Michael C Williams

21 Nov 2011

Michael C Williams

United Nations Secretary-General Ban Ki-moon announced the appointment of Michael C. Williams of the United Kingdom as his Special Coordinator for Lebanon in August 2008.

Mr. Williams previously served as the UN Special Coordinator for the Middle East Peace Process and the Secretary-General's Special Adviser on the Situation in the Middle East, before his appointment as the UK Special Representative for the Middle East in August 2007.

Prior to this, he was the Director for the Asia and the Pacific Division in the Department of Political Affairs. From 1999 to 2005 Mr. Williams was the Special Adviser to two United Kingdom Foreign Secretaries, Robin Cook (1999-2001) and Jack Straw (2001-2005).

He held a number of senior positions with the United Nations in the 1990s, including Director of Human Rights in the United Nations Transitional Administration in Cambodia (UNTAC) and Director of Information in the United Nations Protection Force in Former Yugoslavia (UNPROFOR). From 1996 to 1998, he was a Senior Fellow at the International Institute for Strategic Studies. From 1984 to 1991, he served as Editor and later Senior Editor for Asia with the BBC World Service. He also worked for several years with Amnesty International as Head of Asia Research.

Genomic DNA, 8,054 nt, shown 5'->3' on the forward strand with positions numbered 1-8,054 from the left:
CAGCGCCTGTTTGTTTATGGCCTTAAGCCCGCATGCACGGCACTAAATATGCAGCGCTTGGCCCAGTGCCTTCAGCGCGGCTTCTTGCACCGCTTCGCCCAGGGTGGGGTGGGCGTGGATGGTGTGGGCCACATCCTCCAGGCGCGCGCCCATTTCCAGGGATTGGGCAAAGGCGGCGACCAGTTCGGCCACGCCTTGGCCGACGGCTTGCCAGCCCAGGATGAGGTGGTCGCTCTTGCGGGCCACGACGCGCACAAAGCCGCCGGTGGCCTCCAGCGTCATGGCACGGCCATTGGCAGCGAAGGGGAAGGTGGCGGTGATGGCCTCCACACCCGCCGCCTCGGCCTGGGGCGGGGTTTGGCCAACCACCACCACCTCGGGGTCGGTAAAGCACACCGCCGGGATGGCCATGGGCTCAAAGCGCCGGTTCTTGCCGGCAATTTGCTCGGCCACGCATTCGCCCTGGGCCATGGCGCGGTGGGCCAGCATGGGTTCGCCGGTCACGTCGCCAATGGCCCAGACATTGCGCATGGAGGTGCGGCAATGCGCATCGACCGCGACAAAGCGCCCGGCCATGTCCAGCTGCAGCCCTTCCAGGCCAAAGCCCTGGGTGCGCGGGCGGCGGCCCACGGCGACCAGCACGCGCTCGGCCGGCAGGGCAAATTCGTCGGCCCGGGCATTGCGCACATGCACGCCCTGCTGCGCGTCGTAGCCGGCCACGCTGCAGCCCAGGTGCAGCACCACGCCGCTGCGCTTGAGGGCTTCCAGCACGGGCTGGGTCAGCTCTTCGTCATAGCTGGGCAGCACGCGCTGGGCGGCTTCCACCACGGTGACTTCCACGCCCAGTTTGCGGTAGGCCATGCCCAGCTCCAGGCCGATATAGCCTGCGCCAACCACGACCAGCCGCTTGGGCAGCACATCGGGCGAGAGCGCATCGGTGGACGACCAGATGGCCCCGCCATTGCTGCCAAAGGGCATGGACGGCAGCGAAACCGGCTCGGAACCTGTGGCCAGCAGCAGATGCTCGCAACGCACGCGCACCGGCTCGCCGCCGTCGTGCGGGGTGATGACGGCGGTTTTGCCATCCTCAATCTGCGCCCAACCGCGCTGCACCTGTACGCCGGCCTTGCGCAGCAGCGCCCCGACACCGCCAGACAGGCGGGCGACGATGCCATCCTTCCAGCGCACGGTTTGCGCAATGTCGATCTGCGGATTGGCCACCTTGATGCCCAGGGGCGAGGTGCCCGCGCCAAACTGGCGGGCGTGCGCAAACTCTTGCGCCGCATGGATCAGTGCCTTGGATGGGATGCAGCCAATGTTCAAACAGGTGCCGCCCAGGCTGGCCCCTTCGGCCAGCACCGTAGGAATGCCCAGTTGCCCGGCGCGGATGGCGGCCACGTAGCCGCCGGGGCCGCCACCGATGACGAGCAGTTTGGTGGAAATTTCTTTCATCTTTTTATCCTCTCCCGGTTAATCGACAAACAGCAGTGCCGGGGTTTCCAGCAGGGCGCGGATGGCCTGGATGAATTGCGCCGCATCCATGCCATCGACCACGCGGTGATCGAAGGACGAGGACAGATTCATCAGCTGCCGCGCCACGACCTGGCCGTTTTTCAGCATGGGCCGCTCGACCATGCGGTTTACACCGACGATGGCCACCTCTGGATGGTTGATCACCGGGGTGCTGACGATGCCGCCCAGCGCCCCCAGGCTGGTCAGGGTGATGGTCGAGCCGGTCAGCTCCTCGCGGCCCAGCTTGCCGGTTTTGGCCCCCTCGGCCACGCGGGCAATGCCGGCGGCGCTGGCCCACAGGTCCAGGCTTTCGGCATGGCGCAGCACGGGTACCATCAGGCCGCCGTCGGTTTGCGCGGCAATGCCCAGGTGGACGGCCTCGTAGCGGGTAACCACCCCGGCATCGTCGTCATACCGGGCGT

He is a member of the Executive Committee and Council of Chatham House (Royal Institute for International Affairs). He has written widely on Asian politics, international security and peacekeeping. He is the author of Vietnam at the Crossroads, (Chatham House and Council on Foreign Relations, 1992) and Civil Military Relations and Peacekeeping (International Institute for Strategic Studies, 1998). His Doctor of Philosophy thesis was on Islam and Politics in Indonesia.

Mr. Williams was born in Bridgend, Wales, on 11 June 1949. He received a Bachelor of Science degree in international relations from University College, London, in 1971, a Master of Science degree in the politics of developing areas from the School of Oriental and African Studies, London, in 1973, and subsequently earned a doctorate in politics from the same institute.